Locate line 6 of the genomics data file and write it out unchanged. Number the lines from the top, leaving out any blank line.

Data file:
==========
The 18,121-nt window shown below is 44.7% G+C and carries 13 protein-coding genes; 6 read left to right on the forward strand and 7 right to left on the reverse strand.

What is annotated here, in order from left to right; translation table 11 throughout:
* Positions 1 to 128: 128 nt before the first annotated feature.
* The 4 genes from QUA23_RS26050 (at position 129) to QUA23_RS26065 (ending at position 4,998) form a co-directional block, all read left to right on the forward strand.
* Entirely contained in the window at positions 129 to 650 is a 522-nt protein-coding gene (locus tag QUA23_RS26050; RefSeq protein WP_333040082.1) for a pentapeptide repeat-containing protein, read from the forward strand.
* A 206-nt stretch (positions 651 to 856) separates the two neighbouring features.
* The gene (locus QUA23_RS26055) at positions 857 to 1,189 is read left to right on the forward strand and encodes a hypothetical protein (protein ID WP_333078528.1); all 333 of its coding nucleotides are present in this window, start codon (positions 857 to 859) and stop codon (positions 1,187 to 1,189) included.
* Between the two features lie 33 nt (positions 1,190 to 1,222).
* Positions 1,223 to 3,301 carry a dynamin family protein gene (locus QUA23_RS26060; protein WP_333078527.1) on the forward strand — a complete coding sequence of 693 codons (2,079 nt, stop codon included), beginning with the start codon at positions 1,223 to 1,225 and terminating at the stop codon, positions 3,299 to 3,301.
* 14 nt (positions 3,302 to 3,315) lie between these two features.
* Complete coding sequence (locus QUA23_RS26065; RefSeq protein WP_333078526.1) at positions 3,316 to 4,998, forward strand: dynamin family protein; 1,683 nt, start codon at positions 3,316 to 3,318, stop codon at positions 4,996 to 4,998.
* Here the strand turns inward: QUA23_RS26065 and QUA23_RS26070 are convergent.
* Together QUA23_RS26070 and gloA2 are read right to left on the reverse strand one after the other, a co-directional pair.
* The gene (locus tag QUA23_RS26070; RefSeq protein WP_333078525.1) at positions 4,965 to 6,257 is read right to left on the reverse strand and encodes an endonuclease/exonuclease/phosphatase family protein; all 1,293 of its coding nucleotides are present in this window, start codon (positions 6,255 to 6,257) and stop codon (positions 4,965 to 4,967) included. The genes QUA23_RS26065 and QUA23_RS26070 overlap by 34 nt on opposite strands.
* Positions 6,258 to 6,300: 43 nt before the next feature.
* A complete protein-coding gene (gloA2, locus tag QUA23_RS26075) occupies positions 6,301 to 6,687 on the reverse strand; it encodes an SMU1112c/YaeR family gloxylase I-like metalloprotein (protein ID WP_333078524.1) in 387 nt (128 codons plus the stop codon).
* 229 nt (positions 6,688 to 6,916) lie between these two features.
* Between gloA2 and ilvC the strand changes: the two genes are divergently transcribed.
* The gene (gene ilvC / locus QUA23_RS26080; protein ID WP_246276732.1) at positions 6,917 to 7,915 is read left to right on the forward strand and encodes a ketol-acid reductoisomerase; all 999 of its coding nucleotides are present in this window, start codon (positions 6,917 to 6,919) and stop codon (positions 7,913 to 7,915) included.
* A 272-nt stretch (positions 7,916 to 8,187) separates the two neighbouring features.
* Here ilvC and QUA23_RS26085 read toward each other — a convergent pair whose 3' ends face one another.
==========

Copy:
* A 206-nt stretch (positions 651 to 856) separates the two neighbouring features.